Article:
(1) Djokovic d. (2) Nadal, 6-3, 6-4
Until yesterday, the only hard-court tournaments that Rafael Nadal hadn’t won this year were ones he didn’t enter. It doesn’t take much to mar a perfect record – just one loss to a rampant Novak Djokovic – though falling short of perfection hardly precludes greatness, and Nadal’s 2013 season is nothing if not great. It isn’t done with yet; weeks remain in which it can become greater still.
Consider this: Nadal has just reclaimed the No. 1 ranking despite accruing zero points at two Majors (Melbourne and Wimbledon), three Masters (Shanghai, Paris, and Miami), and the World Tour Finals. Staggering, indeed, and it suggests that the gap between him and his nearest rivals will widen to a chasm before it begins to close. Djokovic is already making the right noises about regaining the top spot, but he’ll need to win Shanghai, the World Tour Finals, and the Australian Open merely to maintain the points he has. Barring catastrophe or a precipitous waning of interest, Nadal will be No. 1 in the world for a long while yet.
Last week was Djokovic’s 101st at No. 1, which strands him one week short of Nadal at equal-eighth on the all-time list, though not for long. This week will be Nadal’s 103rd. (Next week will be his 104th. I think you grasp the sophisticated mathematics involved.) I do wonder how many men have lost the No. 1 ranking by winning a tournament, in the final defeating the very man who would supplant them. It cannot be that common. (Still, if it was going to happen, this would be the pair to manage it. They’ve now faced off something like fourteen thousand times. The ATP made a desultory effort to drum up some interest for yesterday’s final with yet another historical retrospective, but given that their previous encounter was a Major final, and that the new survey mostly reprised the last one, it was hard to get too worked up.)
Nor, however, is it particularly significant. Rankings are based on twelve months’ of results, not two hours’ worth, and Djokovic in Beijing is coming to feel like Djokovic in Melbourne. Just arriving there lofts his form into low orbit. There’s no shame at all in losing to him, no matter what you’re ranked. This week he looked better than he has since January, savaging Richard Gasquet in the semifinals, and comprehensively shutting Nadal out of the final. Much has rightly been made of his serving, which was superb. But his returning was typically accomplished – Nadal won twenty-five percent of points behind second serve in the first set – and his groundstrokes reflected a boldness that is unfortunately atypical in this rivalry. The swift, low bounce didn’t hurt.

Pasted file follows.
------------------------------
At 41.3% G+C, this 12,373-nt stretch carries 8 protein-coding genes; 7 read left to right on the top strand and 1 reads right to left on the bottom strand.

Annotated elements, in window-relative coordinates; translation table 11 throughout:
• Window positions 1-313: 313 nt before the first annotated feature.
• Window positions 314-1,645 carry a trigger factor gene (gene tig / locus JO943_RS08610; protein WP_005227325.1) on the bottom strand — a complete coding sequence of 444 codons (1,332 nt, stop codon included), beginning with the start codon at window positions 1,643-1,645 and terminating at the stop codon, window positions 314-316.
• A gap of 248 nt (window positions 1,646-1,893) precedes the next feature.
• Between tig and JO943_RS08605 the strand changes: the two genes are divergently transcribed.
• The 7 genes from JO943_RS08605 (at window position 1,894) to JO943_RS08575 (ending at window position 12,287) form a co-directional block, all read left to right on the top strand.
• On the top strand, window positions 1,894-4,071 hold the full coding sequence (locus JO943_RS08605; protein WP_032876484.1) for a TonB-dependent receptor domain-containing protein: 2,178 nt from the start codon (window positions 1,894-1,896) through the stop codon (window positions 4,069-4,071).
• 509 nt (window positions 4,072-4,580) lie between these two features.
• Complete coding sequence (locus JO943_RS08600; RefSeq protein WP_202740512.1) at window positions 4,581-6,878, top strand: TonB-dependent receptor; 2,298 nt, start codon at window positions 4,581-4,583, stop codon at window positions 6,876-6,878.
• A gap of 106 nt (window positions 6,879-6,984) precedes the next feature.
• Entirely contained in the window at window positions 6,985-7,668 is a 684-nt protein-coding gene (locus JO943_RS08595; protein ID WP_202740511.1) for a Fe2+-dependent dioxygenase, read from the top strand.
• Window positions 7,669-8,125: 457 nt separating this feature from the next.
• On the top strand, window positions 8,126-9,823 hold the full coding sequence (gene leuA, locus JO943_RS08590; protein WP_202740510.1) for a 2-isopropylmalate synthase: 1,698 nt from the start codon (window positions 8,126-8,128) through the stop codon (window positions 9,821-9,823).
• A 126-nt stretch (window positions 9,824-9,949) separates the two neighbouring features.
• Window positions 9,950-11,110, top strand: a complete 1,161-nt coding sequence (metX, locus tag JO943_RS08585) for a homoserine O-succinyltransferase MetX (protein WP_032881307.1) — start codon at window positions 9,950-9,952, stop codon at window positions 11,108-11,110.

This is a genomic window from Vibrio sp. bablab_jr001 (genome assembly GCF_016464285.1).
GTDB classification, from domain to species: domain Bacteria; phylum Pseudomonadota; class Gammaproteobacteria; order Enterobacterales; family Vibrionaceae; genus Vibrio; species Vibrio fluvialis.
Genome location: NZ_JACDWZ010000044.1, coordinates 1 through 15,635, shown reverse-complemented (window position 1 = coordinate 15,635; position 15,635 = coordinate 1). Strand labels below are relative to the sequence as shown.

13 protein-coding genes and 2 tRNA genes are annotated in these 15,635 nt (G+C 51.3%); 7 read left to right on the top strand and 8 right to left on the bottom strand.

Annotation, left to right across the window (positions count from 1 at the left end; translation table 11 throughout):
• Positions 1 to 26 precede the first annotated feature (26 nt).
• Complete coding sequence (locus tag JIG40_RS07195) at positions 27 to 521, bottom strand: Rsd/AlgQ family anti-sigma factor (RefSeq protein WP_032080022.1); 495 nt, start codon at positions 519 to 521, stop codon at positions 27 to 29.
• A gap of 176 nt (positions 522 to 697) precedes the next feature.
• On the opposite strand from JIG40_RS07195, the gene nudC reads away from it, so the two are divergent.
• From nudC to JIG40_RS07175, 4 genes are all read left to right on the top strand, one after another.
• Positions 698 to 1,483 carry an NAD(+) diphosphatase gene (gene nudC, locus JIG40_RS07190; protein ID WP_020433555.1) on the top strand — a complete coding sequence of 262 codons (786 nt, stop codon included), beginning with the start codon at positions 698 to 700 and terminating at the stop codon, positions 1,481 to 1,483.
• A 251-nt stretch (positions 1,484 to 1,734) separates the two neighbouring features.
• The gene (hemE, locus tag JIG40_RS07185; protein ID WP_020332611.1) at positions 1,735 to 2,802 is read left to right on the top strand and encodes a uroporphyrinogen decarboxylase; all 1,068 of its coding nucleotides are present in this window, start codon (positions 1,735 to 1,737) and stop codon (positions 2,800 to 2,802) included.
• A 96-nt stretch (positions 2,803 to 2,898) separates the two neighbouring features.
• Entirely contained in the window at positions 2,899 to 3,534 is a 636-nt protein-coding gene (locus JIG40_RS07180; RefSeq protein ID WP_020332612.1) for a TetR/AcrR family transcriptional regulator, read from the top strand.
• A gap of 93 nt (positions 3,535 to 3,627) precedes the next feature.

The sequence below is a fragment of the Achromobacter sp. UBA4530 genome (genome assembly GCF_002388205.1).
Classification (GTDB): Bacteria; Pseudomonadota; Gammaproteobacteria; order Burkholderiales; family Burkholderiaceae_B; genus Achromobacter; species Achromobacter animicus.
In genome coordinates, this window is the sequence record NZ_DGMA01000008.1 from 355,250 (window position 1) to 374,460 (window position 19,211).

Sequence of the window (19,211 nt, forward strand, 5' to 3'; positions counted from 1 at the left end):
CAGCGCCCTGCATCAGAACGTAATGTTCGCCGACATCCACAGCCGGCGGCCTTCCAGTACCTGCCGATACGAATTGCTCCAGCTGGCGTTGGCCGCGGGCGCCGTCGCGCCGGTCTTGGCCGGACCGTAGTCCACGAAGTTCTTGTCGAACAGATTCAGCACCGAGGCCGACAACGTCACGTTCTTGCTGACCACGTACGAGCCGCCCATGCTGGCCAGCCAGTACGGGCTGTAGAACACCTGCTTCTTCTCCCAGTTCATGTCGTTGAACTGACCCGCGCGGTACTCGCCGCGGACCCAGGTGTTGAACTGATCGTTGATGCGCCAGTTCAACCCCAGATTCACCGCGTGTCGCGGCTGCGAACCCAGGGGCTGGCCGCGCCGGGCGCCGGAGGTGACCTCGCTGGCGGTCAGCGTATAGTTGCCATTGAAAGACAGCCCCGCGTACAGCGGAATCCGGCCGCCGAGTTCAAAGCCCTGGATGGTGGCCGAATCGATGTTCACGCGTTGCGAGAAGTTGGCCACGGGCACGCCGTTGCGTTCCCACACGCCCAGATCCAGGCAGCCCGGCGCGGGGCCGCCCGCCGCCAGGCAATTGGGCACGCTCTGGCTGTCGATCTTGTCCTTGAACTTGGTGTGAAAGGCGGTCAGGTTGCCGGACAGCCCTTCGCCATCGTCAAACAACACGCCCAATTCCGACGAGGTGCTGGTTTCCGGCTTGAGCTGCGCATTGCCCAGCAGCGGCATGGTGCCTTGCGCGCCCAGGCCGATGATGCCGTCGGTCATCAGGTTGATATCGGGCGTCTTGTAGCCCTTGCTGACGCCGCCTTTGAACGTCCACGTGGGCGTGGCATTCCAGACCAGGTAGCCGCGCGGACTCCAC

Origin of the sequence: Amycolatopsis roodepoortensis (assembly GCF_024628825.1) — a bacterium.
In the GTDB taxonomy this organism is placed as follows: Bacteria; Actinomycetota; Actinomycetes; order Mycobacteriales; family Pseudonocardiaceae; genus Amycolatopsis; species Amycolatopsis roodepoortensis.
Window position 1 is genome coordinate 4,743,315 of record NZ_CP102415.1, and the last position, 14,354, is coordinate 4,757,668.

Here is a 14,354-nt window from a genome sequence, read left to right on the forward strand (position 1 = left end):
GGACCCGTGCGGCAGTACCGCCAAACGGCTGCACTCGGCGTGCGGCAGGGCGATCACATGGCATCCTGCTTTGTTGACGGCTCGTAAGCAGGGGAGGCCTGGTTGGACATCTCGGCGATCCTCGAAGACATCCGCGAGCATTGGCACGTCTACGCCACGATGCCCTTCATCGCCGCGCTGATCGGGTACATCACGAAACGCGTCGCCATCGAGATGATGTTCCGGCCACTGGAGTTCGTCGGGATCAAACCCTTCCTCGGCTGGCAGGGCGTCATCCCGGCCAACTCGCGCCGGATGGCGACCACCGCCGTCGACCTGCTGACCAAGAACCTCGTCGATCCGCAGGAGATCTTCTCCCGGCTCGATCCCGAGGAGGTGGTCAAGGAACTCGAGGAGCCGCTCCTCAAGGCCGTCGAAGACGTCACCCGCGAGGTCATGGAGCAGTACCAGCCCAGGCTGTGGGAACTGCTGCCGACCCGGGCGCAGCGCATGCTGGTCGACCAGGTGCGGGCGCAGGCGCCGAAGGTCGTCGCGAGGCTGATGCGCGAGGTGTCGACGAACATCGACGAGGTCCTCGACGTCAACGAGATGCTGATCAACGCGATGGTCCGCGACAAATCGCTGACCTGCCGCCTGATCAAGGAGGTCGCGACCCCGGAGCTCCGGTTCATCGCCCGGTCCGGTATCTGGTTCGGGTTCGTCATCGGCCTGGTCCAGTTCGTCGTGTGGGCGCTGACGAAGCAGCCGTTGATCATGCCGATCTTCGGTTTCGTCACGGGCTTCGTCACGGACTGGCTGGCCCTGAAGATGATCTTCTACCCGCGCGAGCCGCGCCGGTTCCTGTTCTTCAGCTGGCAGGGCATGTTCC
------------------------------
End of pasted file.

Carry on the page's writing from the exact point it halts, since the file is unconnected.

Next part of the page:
Meanwhile, Nadal wasn’t overly convincing. Generous souls suggested he was experimenting with aspects of his game this week. Perhaps they’re right. He did take time to test just how far behind Fabio Fognini he could fall without looking in real peril of losing. It turned to be quite a long way: a set and 1/4. Conditions also did not favour him, though rather too much was made of this: conditions don’t favour most players most of the time. Whatever the cause, level-headed types had predicted Djokovic would take the final, though few predicted straight sets. The Serb has looked all tournament like he did in the second set of the US Open final, which is to say like the best hard-court player going around.
But in order to be ranked as the best player one must sustain it for longer than a set, or even a week. Djokovic hadn’t won a tournament since April, and was on borrowed time. Those level heads were correct this week, but they’ve also been predicting losses for Nadal all year, and so far none had gotten it right. Broken clocks have a better rate of success. To be fair Nadal’s losses have been as unpredictable as they’ve been rare, and as curious. Who realistically believed that the third man to defeat Nadal in a clay court final would be Horacio Zeballos, contesting his first tour final, outmuscling the Spaniard in a deciding set? Or that Nadal’s only loss on European clay would come in Monte Carlo in straight sets, the first of which was very nearly a bagel? Or that Steve Darcis would remove him from Wimbledon in the first round? Or that . . . Or that there wouldn’t be any others, and none on a hard court?
As much as the scarcity of the defeats, the comprehensiveness and plenitude of the victories have been telling. Nadal’s more ardent fans can fan themselves into orgasmic dread whenever he steps on court, and afterwards are eager to peddle the conceit that his victories are testament to an ineffable warrior spirit, but realistically there have been barely a handful of matches this year in which he has looked at all like losing. Mostly he wins because he’s better than everyone else. This is precisely as it should be for the world No. 1.